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The Best Kind of Wooden Doors

Whether you’re building a home or commissioning upgrades, wood doors are almost never a bad choice. They fit in with a variety of design schemes and architectural patterns, are of very high quality, and boast an impressively long lifetime if treated well. Once you’ve decided on wooden doors, however, you’ll realize that it’s really not so simple. There are hollow core wooden doors, solid core wooden doors, solid doors, hollow doors, sandwiched doors . . . And they’re all different. Which you choose depends on a number of factors, including whether or not the door will be internal or external, and just what you want the door to accomplish aside from separating chambers. Today, I’ll share what I know from interior design to help you make that decision effectively.

The Different Kinds of Doors
Doors come in different sizes and types to match different applications. The most common types of doors in houses these days are the hollow core variety. You can identify them by the way they feel, most of the time. They don’t shut out much noise between rooms; are very light; and, while they look like wood, feel more like plywood in terms of weight. This is because they’re usually made with two layers of actual wood sandwiching plywood, which makes for a rather insubstantial door. That said, they separate rooms just fine, and do the job of interior door just fine.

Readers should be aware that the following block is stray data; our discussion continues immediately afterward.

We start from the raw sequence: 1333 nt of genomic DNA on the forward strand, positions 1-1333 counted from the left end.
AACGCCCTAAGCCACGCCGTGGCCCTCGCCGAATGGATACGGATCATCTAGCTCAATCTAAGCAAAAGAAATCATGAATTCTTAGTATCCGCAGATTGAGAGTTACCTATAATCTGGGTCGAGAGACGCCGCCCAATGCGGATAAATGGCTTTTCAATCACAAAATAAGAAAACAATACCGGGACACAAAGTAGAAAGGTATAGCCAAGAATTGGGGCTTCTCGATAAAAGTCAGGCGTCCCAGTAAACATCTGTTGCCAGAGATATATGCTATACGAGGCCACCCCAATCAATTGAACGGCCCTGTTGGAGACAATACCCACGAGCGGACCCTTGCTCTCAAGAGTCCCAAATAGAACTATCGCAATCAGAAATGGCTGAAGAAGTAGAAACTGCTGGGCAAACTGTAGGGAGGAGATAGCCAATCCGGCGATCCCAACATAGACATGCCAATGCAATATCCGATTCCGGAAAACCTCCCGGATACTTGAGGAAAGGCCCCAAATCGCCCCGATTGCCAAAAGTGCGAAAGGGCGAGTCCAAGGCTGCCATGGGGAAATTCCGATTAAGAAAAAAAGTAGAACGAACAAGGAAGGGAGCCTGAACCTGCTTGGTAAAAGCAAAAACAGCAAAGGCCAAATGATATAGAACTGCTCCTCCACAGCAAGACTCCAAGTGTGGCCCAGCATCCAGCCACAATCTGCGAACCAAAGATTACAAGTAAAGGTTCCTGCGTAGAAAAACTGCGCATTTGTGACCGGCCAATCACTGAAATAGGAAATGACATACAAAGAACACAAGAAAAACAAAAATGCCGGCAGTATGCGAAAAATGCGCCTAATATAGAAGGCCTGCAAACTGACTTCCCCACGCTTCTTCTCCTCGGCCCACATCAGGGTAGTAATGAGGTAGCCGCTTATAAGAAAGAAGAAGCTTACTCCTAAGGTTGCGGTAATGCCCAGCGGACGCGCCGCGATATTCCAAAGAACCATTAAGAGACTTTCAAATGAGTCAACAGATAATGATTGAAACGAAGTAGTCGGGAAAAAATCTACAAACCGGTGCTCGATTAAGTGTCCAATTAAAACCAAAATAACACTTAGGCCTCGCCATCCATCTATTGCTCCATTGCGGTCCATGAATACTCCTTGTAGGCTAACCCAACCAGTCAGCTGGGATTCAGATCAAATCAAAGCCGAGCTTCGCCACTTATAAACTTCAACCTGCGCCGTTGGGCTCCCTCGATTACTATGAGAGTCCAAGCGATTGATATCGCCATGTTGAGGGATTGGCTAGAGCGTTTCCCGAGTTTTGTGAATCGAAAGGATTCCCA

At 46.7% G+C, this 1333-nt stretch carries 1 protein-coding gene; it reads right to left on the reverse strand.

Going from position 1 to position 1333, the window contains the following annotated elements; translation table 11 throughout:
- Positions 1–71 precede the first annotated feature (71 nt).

Exterior doors, however, really shouldn't be hollow core, because they don’t do a good job of insulating sound or heat, and don’t act as a sufficient seal between house and outside world. In this case, you’d want to consider what we call a solid core door, which is a door that is wood through-and-through. These offer powerful insulating capabilities, keep out sound much better than hollow core doors, and are significantly heavier, and as such, more durable, than their hollow-core counterparts.

These doors do usually cost a bit more than hollow core ones, since they take more time, money, and resources to construct. They still cost less in the long run, however, because an exterior hollow core door will have to be replaced frequently (hollow core doors don’t stand up to the elements very well). Also, exterior doors just feel better: They shut with vigor, they’re heavy, and just seem more inviting and homely: You’re sure to be pleased with solid core over hollow core doors in exterior applications.